Henry Tandey spared wounded Adolf Hitler's life in First World War - and changed the world forever






  • The future Victoria Cross winner's moment of compassion for a fellow human being unwittingly unleashed a monster on the world

    Hero: Henry Tandey at 85 with his Victoria Cross, Distinguished Conduct Medal and Military Medal
    Standing in his wrecked home, Henry Tandey watched his city burn and heard the screams of hundreds of men, women and children after an attack by 515 German bombers in wave after sickening wave.
    The brave air raid warden had spent the previous 10 hours fighting his way into blazing houses, rescuing victims and pulling out bodies as the Luftwaffe tried to destroy the Coventry factories powering Britain’s war effort.
    But nothing Henry did that night could ease his sickening sense of guilt.
    He could have stopped this. Saved the 560-plus lives lost that night, all the horror wreaked by the Nazis and the 60million lives lost in the Second World War.
    He could have changed the course of history. If only...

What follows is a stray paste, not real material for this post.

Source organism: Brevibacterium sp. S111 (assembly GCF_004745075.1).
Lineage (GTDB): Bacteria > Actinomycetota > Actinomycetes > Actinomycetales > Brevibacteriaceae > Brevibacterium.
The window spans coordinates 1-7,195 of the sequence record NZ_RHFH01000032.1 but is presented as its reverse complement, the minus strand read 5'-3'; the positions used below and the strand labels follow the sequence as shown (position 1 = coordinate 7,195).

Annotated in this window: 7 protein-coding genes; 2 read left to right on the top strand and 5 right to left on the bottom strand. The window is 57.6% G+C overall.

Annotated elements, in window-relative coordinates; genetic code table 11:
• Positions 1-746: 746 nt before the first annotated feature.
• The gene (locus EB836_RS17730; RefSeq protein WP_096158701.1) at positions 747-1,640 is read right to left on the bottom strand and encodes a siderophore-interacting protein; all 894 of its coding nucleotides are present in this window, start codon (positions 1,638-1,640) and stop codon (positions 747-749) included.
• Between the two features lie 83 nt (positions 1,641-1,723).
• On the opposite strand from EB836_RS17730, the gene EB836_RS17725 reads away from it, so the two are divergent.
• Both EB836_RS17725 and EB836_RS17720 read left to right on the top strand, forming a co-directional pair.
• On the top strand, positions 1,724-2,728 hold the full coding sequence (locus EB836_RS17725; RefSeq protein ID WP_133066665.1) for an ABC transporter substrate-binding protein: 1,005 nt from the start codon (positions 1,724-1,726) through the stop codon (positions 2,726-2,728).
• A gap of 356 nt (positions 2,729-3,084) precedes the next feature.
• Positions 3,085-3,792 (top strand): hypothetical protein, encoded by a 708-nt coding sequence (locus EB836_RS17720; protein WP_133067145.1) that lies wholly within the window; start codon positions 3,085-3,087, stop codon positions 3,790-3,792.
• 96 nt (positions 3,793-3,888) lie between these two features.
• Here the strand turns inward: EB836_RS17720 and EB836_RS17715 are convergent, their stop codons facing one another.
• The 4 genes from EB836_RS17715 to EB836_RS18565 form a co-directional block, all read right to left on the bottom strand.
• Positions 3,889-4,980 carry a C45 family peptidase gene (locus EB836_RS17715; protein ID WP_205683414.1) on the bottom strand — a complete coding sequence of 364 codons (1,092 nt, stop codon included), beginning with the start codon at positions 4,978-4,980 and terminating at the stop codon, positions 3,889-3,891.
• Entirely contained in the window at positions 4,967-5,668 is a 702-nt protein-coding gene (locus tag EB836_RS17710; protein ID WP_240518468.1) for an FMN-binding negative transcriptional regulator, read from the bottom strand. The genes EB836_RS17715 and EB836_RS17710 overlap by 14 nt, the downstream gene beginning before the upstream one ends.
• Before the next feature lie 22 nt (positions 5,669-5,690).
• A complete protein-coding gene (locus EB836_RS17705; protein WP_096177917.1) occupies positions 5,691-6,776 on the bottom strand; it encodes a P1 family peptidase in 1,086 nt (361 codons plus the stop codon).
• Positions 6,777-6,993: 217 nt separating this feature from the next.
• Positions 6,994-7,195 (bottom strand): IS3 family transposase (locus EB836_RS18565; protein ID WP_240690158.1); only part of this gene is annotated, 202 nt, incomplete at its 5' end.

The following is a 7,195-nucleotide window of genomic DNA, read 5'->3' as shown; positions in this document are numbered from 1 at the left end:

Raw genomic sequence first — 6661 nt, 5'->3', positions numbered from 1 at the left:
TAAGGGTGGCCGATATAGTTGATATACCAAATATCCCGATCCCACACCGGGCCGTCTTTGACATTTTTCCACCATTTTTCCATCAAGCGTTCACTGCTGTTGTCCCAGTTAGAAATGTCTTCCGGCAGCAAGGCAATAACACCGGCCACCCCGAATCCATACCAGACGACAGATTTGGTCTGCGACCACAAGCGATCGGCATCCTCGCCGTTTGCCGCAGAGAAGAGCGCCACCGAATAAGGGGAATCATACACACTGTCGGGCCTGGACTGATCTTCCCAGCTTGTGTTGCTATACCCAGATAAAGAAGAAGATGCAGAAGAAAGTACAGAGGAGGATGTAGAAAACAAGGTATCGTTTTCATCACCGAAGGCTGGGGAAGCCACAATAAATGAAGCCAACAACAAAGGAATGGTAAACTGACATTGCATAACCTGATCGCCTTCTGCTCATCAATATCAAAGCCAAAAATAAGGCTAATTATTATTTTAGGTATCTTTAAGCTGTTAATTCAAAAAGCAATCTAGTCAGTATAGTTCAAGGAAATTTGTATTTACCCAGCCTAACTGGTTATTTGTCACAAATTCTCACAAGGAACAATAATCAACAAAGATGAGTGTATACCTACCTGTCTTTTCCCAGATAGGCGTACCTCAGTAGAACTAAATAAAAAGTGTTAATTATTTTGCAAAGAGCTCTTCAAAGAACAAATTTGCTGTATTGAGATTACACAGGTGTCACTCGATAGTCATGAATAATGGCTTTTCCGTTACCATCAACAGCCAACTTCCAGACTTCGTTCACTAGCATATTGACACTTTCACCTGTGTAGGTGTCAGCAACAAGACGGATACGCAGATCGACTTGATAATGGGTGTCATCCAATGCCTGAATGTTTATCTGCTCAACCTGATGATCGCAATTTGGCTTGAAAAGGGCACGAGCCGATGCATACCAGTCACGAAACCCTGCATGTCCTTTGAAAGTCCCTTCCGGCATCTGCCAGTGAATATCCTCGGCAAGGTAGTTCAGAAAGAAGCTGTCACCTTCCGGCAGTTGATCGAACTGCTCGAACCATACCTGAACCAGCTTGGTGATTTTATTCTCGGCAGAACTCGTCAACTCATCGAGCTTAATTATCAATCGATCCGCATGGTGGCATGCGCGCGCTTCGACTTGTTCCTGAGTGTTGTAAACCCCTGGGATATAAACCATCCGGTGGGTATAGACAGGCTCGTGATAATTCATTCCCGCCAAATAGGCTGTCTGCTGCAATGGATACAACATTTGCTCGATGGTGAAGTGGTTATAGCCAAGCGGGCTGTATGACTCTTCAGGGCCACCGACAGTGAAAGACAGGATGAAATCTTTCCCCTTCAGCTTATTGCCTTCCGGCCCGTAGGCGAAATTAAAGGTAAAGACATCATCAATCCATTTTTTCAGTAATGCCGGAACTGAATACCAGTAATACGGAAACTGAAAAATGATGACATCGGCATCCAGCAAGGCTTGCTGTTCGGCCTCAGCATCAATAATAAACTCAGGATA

Two years earlier Henry Tandey, 49, had discovered that HE was the man who let Adolf Hitler live.
    In the dying moments of the First World War 22 years earlier, he had pointed his rifle at a wounded German soldier trying to flee a French battlefield. Their eyes met and Henry lowered his gun. The German nodded in thanks then disappeared.
    In that moment of compassion for a fellow human being, Henry, then 27, let 29-year-old Corporal Adolf Hitler walk free.
    Free to become the most reviled dictator and mass murderer of all time.
    “I didn’t like to shoot at a wounded man,” he said in 1940. “But if I’d only known who he would turn out to be... I’d give 10 years now to have five minutes of clairvoyance then.”


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